Sturgeon independence dream dealt 'greatest setback for a generation' after Queen's death

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Nicola Sturgeon’s independence dream has been dealt its “greatest setback” following the death of the Queen, according to a former Scottish Labour MP

Tom Harris, ex-Labour MP for Glasgow South, believes the death of Queen Elizabeth II has created a “groundswell” of love for the monarchy, reaffirming Scotland’s importance in the Union.

As thousands of Scots came out to grieve Her Majesty as she lies in state at St Giles’ Cathedral, it is clear there is some strong support for the monarchy in Scotland.

While the Queen has been a hugely popular, how supportive Scots are of King Charles III and the monarchy in general is a significant factor.

In a May poll by thinktank British Futures, only 45 percent of Scottish voters wanted to keep the monarch, compared to 58 percent of British public overall.

But in June, polling expert Sir John Curtice noted support for the monarchy in Scotland “is more popular than support for a republic”.

Polling by Panelbase, released in July, suggested 48 percent of respondents were in favour of independence, 47 percent were opposed and five percent did not know.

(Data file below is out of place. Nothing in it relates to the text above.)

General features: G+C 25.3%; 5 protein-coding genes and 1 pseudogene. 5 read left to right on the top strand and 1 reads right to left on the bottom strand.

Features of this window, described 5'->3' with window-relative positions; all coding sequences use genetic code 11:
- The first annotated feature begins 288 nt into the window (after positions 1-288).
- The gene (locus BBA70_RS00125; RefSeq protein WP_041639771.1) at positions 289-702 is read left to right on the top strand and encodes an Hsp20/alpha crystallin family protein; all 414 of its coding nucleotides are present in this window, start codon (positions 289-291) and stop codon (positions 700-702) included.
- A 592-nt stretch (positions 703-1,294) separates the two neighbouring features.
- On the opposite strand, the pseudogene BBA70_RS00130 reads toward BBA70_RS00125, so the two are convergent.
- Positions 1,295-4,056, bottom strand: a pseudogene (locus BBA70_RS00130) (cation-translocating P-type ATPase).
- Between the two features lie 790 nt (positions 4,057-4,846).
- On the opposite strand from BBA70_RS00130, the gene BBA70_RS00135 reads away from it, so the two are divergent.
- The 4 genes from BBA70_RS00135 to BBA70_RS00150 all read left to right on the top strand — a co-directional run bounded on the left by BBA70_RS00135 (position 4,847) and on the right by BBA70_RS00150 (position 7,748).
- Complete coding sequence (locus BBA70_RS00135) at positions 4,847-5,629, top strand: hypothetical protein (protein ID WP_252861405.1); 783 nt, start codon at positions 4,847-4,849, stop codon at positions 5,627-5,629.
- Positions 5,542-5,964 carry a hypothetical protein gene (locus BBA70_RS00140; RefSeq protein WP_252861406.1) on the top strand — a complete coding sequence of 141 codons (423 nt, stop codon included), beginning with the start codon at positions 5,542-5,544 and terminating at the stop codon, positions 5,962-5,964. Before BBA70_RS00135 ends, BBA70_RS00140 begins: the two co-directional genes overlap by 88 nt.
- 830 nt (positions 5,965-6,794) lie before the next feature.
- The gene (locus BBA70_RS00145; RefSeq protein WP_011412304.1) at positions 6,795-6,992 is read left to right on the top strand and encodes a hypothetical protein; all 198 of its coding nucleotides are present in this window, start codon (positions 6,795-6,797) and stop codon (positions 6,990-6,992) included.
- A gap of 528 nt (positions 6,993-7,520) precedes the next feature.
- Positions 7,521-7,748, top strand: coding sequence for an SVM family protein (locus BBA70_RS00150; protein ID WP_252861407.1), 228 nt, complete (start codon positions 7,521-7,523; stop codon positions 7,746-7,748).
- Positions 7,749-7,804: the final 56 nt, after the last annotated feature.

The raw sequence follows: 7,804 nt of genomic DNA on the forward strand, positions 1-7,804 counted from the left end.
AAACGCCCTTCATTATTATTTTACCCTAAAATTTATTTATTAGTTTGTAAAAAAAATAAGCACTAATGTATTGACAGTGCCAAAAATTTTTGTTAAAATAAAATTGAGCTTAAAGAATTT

Offering his thoughts, Mr Harris wrote in the Daily Mail: “Scots of all ages and social backgrounds rushed to catch a glimpse of the hearse carrying the Queen’s coffin – with hardly a protester in sight.

“The truth – which Sturgeon and her ilk surely know – is that both north and south of the border we have witnessed a glorious and heartening groundswell of love for the monarchy in recent days.

“And this shatters the vain hopes of those nationalists who believed the Queen’s death would somehow deal a fatal blow to the Union itself.”

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Mr Harris said: “Needless to say, most Scots recognise that the King’s Scottish roots are strong and deep. And his devotion to Scotland and its people is equally fierce – as exemplified in 2007, when the then Prince of Wales bought and saved the great Palladian Dumfries House in Ayrshire as a gift to the nation.

“Scotland has always been deeply special to the House of Windsor – and the Scottish people appreciate that.”

Her Majesty’s death may have reinvigorated the bond between Scotland and England under a single monarch.

Since the Union of the Crowns in 1603 – when Scottish King James VI (James I in England) was asked to sit on the English throne – the countries have been united under a Sovereign.

The political union to create Great Britain came later, in 1707. This history, according to Mr Harris, is one which “Britain surrenders at its own peril”.

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